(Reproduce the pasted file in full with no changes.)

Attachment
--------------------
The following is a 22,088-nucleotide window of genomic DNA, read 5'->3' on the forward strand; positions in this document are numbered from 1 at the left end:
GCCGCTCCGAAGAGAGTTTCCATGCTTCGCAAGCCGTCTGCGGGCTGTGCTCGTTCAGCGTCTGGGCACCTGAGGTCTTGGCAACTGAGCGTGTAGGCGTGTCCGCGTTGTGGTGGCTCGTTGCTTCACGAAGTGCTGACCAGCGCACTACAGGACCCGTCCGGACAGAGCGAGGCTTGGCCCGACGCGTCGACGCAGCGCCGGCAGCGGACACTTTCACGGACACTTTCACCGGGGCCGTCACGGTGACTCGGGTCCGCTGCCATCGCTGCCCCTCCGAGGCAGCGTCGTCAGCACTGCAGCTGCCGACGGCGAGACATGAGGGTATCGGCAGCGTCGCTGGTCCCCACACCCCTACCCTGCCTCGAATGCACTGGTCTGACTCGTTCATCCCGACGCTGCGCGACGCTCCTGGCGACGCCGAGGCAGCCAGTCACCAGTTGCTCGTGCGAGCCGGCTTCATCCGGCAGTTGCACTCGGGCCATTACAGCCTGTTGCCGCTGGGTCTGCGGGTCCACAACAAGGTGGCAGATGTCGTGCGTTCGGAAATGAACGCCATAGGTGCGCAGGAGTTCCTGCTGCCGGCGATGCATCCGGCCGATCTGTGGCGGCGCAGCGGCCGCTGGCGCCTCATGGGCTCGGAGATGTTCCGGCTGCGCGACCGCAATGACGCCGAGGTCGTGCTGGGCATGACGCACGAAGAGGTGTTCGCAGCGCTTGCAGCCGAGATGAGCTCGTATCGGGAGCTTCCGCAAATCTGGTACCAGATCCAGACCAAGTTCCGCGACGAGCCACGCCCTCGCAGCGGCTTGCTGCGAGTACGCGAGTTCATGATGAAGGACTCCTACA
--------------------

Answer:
The following is a 22,088-nucleotide window of genomic DNA, read 5'->3' on the forward strand; positions in this document are numbered from 1 at the left end:
GCCGCTCCGAAGAGAGTTTCCATGCTTCGCAAGCCGTCTGCGGGCTGTGCTCGTTCAGCGTCTGGGCACCTGAGGTCTTGGCAACTGAGCGTGTAGGCGTGTCCGCGTTGTGGTGGCTCGTTGCTTCACGAAGTGCTGACCAGCGCACTACAGGACCCGTCCGGACAGAGCGAGGCTTGGCCCGACGCGTCGACGCAGCGCCGGCAGCGGACACTTTCACGGACACTTTCACCGGGGCCGTCACGGTGACTCGGGTCCGCTGCCATCGCTGCCCCTCCGAGGCAGCGTCGTCAGCACTGCAGCTGCCGACGGCGAGACATGAGGGTATCGGCAGCGTCGCTGGTCCCCACACCCCTACCCTGCCTCGAATGCACTGGTCTGACTCGTTCATCCCGACGCTGCGCGACGCTCCTGGCGACGCCGAGGCAGCCAGTCACCAGTTGCTCGTGCGAGCCGGCTTCATCCGGCAGTTGCACTCGGGCCATTACAGCCTGTTGCCGCTGGGTCTGCGGGTCCACAACAAGGTGGCAGATGTCGTGCGTTCGGAAATGAACGCCATAGGTGCGCAGGAGTTCCTGCTGCCGGCGATGCATCCGGCCGATCTGTGGCGGCGCAGCGGCCGCTGGCGCCTCATGGGCTCGGAGATGTTCCGGCTGCGCGACCGCAATGACGCCGAGGTCGTGCTGGGCATGACGCACGAAGAGGTGTTCGCAGCGCTTGCAGCCGAGATGAGCTCGTATCGGGAGCTTCCGCAAATCTGGTACCAGATCCAGACCAAGTTCCGCGACGAGCCACGCCCTCGCAGCGGCTTGCTGCGAGTACGCGAGTTCATGATGAAGGACTCCTACA